Loading articles...

'It's angering': BC's privacy watchdog investigating claims patient info compromised at Vancouver Hospitals

Last Updated Sep 9, 2019 at 5:09 pm PDT

(Photo credit: Dustin Godfrey for NEWS 1130)
Summary

The Office of the Information and Privacy Commissioner has opened an investigation

Open Privacy Research Society says the problem is the way hospitals and departments are sharing patient information

Vancouver Coastal Health says it's working with investigators at the Office of the Information and Privacy Commissioner

VANCOUVER (NEWS 1130) — Some of your most private and sensitive health information may be compromised when you visit Vancouver hospitals, according to a non-profit privacy advocacy group.

The allegations are serious and legitimate enough that the Office of the Information and Privacy Commissioner has opened an investigation.

Open Privacy Research Society says the problem is the way hospitals and departments are sharing patient information with each other. Executive Director Sarah Jamie Lewis says they use paging systems which essentially broadcast the data — unencrypted — through radio waves.

“Patient names, gender, date of birth, diagnosis, their doctor, the room number that they’re in, is being broadcast by paging messages,” she tells NEWS 1130. “Anybody with a laptop and a $20 [device] can effectively get a livestream of patient health information from Vancouver hospitals.”

The device is a software defined radio, which can be the size of a USB drive and plugged into a laptop.


“It’s written communications, it’s structured communication, which is how we know it’s coming from computers and not from individual people. It’s systemic, so we’re seeing as patients are being admitted to the hospital, they’re being assigned a bed,” she adds.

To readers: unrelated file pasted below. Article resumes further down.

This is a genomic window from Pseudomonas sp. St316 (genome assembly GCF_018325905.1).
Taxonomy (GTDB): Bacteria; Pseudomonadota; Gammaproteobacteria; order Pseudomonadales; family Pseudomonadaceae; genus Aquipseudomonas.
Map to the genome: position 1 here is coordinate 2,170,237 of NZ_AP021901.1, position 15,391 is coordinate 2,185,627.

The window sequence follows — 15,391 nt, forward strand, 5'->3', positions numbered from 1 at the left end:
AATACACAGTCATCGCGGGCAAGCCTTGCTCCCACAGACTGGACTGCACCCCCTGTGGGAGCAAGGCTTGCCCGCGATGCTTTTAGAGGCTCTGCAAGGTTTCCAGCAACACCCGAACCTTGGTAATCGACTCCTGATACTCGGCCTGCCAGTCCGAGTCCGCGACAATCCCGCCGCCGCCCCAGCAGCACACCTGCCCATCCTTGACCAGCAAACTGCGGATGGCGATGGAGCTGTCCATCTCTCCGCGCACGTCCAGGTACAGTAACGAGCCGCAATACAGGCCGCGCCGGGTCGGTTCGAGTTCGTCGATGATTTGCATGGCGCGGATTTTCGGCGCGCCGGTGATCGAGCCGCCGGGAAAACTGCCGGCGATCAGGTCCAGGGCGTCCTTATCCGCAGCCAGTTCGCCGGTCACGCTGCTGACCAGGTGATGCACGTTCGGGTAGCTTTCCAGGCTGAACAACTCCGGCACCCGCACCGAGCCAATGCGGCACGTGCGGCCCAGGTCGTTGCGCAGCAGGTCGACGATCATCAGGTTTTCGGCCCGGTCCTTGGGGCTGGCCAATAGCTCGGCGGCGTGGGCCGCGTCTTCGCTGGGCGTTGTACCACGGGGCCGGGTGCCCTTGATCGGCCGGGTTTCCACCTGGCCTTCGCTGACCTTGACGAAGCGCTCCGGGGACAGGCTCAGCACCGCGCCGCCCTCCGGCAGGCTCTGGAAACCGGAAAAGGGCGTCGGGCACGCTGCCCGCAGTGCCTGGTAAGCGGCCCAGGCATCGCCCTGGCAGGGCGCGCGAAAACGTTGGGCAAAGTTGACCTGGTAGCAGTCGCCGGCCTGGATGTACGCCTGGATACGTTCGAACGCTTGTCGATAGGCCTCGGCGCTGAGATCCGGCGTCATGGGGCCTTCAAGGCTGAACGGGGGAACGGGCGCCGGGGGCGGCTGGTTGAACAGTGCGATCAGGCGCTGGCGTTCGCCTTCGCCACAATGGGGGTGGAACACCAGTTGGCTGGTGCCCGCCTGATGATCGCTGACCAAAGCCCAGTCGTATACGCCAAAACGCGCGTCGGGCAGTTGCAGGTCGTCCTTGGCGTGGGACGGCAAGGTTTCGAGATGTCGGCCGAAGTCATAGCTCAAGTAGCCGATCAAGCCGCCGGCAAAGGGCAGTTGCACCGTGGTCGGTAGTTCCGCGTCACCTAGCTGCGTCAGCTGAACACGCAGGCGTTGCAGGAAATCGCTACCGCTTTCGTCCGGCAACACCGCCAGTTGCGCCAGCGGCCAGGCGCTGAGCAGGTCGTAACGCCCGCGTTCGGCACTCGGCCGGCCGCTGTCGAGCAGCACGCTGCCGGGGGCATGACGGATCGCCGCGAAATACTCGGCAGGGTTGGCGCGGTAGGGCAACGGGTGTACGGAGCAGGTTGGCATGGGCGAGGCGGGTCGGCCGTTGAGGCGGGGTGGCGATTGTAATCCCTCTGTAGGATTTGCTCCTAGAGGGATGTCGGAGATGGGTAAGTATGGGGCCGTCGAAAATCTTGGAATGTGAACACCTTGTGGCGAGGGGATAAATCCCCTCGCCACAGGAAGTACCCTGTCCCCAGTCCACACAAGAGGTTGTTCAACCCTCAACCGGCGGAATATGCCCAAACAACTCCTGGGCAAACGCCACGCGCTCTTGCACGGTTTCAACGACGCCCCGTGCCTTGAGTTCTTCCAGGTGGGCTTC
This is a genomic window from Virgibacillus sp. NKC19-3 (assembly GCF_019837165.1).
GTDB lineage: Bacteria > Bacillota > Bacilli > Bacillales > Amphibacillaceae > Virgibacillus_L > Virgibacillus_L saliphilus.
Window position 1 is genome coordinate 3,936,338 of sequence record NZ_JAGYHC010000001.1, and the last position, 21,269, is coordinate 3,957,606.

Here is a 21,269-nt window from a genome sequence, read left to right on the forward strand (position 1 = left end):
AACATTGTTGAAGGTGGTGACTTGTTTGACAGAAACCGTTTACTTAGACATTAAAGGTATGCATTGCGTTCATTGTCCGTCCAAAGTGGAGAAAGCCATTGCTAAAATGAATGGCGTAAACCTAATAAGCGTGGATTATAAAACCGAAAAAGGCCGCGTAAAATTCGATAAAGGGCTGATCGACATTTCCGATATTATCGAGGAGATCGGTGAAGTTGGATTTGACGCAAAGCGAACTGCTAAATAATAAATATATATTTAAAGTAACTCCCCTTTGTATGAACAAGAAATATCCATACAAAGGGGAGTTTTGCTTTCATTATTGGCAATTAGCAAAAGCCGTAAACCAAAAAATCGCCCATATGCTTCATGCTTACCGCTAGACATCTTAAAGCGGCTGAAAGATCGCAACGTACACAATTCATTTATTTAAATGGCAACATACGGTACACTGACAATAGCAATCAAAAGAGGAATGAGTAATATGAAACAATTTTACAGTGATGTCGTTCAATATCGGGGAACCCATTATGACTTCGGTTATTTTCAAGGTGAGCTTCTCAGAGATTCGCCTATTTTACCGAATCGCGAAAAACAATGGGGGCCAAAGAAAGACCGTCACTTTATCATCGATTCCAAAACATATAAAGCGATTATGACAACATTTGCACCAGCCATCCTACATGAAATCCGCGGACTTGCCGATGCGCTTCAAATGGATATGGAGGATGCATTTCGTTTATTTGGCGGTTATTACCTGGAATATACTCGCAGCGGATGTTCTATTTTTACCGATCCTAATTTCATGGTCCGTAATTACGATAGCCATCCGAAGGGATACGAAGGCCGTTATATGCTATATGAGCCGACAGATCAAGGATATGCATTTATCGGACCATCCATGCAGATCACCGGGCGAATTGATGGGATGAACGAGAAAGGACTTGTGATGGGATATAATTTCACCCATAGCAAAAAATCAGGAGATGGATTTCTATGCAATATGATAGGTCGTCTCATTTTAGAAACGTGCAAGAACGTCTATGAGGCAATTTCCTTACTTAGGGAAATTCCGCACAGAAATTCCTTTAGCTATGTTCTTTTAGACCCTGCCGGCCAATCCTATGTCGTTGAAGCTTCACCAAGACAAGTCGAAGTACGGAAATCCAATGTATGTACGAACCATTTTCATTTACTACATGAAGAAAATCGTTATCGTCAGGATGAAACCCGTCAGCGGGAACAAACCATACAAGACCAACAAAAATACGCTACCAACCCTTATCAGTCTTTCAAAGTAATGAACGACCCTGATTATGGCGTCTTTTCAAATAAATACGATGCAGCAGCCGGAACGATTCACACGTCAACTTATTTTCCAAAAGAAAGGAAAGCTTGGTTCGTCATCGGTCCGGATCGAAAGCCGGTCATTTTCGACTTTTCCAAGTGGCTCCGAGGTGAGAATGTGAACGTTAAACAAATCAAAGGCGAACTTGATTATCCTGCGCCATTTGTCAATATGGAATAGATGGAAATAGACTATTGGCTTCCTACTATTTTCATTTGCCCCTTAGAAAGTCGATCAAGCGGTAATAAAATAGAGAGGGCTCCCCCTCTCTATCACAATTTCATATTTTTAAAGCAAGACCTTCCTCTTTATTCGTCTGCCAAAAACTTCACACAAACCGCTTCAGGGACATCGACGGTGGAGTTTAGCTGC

“We’ve been able to cross-correlate various patient names and hospital dates of admittance with public obituaries.”

Lewis says the group made the discovery almost a year ago by accident and while they notified Vancouver Coastal Health soon after, she claims they didn’t take it seriously for several months.

“Health data is one of the most sensitive collections of data that we generate as a society and to have it being treated so recklessly, it’s angering,” she adds. “It is angering that this data is still out there, and there has been very limited response or very limited care that’s gone into fixing this.”

While the group isn’t releasing specific details of the broadcast frequency and demodulation methods needed to exploit the breach Lewis says the information is readily available online.

We take breaches of privacy extremely seriously

In a statement, Vancouver Coastal Health says it’s working with investigators at the Office of the Information and Privacy Commissioner of BC on the appropriate response to the issues raised.

“Vancouver Coastal Health has clear privacy protocols to protect patient information and we take breaches of privacy extremely seriously. We have as no information to suggest private patient information has been used in any malicious way,” says the statement.

“We are constantly looking for better ways to protect patient information and those measures will improve with new technology.”

Since the investigation is now active, the Office of the Information and Privacy Commissioner of BC says it can’t disclose further details.


Lewis says to avoid a potential health breach, Vancouver Coastal Health should be moving away from transmitting the data in plain text and move towards a more secure messaging system.

“As someone who has been treated at Vancouver hospitals in the past and know people who’ve been treated, its a little disconcerting to know my info was possibly broadcast over Vancouver for anybody to pick-up,” she adds.